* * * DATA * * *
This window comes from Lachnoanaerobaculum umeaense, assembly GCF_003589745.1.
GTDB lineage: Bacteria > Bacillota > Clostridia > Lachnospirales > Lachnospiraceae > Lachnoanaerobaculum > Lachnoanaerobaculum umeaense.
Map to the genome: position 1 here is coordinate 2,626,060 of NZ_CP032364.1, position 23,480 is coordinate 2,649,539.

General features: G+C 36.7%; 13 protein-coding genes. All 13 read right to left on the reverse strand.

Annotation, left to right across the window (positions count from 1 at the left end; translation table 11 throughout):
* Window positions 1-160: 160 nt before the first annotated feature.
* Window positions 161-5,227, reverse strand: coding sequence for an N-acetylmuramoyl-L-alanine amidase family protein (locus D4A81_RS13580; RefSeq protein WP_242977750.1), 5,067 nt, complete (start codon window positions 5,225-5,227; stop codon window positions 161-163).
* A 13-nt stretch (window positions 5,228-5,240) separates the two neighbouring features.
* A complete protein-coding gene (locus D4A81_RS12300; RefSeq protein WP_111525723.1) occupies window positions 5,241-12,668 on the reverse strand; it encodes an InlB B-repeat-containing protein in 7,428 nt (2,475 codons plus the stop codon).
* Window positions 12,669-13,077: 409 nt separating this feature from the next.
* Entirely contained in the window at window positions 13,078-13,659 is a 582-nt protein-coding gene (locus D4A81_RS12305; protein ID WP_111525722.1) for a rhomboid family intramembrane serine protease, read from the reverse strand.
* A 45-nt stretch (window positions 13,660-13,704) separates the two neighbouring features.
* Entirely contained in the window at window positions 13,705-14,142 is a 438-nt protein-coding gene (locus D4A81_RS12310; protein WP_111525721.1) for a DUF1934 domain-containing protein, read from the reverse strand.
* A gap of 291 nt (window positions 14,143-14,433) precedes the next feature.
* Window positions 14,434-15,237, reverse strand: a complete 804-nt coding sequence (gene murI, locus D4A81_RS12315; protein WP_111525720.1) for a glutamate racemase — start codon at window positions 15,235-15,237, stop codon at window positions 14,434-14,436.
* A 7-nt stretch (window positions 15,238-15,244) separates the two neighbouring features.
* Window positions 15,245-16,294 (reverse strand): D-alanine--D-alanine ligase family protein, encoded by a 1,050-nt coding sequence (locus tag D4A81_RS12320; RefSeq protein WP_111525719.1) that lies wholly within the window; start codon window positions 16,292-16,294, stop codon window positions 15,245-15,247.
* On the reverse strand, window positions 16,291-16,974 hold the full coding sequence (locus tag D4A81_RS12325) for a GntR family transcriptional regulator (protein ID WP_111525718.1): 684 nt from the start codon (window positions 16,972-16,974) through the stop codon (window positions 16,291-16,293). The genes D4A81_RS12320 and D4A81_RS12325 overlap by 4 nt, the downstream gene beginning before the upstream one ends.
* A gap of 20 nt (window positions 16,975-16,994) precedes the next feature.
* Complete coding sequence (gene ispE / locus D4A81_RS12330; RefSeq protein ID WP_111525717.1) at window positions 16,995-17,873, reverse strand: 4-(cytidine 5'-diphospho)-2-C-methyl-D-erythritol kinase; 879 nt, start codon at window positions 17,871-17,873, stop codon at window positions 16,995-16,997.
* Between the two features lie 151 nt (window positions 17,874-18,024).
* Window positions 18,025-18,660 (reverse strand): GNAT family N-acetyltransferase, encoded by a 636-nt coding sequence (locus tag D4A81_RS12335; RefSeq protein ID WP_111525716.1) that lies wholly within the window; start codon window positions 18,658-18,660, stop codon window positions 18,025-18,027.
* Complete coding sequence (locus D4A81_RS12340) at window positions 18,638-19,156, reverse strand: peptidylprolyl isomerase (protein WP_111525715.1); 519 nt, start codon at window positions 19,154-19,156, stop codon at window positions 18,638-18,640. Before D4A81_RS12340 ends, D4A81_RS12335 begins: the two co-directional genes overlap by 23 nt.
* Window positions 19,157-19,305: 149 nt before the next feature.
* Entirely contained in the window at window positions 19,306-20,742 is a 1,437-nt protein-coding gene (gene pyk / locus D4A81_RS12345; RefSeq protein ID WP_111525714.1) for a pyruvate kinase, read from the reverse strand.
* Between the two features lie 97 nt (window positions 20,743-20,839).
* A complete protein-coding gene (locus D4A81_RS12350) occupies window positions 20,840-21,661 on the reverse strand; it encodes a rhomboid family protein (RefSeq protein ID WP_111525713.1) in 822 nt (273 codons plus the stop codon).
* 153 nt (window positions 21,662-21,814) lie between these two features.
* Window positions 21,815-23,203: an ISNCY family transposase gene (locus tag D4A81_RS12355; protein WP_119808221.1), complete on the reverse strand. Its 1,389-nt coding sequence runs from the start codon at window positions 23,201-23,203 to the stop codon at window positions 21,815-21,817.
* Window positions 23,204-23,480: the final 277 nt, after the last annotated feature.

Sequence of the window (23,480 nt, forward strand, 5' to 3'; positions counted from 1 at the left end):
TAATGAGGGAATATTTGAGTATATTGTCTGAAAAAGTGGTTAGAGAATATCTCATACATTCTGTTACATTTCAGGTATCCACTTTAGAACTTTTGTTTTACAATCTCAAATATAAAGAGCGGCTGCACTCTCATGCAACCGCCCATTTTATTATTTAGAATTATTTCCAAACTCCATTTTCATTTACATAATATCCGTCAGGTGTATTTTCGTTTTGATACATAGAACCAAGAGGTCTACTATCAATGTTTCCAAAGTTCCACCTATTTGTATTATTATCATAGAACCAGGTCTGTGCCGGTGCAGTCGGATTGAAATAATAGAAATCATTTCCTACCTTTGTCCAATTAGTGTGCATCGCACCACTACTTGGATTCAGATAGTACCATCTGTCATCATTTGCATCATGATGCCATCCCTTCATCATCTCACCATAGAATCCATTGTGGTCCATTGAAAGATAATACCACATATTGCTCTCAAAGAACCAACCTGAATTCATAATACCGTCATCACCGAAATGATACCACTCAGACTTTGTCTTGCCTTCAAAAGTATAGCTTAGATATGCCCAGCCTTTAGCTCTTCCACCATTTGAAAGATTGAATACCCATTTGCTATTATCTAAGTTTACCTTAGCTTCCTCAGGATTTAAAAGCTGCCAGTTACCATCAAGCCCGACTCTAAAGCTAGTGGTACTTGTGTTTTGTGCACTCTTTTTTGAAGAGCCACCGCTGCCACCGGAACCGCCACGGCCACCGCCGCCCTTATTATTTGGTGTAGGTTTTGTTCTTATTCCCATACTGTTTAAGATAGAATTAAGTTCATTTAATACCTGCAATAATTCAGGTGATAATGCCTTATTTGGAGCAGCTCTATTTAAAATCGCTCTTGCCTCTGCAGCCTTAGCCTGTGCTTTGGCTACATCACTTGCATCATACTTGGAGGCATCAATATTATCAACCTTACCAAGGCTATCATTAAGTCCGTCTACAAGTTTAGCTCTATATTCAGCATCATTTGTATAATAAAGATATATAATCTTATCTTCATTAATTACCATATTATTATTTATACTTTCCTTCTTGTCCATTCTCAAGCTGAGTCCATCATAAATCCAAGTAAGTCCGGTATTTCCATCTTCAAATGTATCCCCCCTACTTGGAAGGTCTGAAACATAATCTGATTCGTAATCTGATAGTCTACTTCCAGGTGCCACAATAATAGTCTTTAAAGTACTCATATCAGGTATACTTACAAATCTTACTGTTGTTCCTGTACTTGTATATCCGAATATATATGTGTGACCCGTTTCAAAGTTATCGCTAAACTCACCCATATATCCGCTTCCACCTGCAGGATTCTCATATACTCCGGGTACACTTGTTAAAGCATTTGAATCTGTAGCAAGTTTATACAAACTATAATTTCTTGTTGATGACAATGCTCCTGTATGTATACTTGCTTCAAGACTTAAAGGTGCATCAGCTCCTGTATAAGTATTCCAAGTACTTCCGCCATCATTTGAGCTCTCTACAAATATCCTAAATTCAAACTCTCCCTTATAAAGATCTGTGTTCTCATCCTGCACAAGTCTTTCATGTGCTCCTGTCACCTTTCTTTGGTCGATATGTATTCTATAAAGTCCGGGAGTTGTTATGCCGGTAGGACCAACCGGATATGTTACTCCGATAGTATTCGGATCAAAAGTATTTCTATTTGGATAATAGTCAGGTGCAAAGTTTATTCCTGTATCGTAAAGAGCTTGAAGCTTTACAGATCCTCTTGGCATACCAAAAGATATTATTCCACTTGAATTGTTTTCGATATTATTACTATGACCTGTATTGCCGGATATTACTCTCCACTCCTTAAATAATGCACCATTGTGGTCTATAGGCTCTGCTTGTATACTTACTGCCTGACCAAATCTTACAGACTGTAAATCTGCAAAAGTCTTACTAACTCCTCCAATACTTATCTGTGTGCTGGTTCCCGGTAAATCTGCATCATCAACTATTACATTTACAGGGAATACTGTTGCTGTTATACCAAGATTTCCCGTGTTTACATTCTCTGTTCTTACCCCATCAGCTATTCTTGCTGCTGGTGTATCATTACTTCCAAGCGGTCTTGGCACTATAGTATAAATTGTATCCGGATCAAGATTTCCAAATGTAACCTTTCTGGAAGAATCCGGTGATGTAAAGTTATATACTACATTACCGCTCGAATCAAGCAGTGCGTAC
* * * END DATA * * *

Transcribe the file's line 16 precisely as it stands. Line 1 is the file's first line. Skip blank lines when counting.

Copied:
* A 7-nt stretch (window positions 15,238-15,244) separates the two neighbouring features.